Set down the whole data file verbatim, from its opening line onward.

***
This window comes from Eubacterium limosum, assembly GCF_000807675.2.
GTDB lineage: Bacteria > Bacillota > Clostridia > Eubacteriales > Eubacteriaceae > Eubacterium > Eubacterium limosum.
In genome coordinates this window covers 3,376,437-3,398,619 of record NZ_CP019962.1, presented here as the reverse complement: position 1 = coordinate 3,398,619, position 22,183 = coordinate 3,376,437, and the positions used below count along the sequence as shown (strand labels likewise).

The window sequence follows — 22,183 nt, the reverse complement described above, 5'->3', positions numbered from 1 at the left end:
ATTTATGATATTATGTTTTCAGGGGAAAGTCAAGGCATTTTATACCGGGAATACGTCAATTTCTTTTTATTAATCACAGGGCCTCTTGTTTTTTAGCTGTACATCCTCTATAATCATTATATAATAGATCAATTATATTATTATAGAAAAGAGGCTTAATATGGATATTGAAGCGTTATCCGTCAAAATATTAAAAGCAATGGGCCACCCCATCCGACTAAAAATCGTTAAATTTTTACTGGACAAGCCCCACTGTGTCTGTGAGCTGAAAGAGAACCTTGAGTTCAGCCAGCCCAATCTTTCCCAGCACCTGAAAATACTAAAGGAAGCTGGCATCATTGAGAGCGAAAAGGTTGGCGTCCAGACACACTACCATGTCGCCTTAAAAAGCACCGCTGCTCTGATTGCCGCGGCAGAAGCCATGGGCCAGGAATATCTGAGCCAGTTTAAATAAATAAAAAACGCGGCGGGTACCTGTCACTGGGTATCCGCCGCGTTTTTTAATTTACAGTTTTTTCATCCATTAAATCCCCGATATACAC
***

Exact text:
This window comes from Eubacterium limosum, assembly GCF_000807675.2.
GTDB lineage: Bacteria > Bacillota > Clostridia > Eubacteriales > Eubacteriaceae > Eubacterium > Eubacterium limosum.
In genome coordinates this window covers 3,376,437-3,398,619 of record NZ_CP019962.1, presented here as the reverse complement: position 1 = coordinate 3,398,619, position 22,183 = coordinate 3,376,437, and the positions used below count along the sequence as shown (strand labels likewise).

The window sequence follows — 22,183 nt, the reverse complement described above, 5'->3', positions numbered from 1 at the left end:
ATTTATGATATTATGTTTTCAGGGGAAAGTCAAGGCATTTTATACCGGGAATACGTCAATTTCTTTTTATTAATCACAGGGCCTCTTGTTTTTTAGCTGTACATCCTCTATAATCATTATATAATAGATCAATTATATTATTATAGAAAAGAGGCTTAATATGGATATTGAAGCGTTATCCGTCAAAATATTAAAAGCAATGGGCCACCCCATCCGACTAAAAATCGTTAAATTTTTACTGGACAAGCCCCACTGTGTCTGTGAGCTGAAAGAGAACCTTGAGTTCAGCCAGCCCAATCTTTCCCAGCACCTGAAAATACTAAAGGAAGCTGGCATCATTGAGAGCGAAAAGGTTGGCGTCCAGACACACTACCATGTCGCCTTAAAAAGCACCGCTGCTCTGATTGCCGCGGCAGAAGCCATGGGCCAGGAATATCTGAGCCAGTTTAAATAAATAAAAAACGCGGCGGGTACCTGTCACTGGGTATCCGCCGCGTTTTTTAATTTACAGTTTTTTCATCCATTAAATCCCCGATATACAC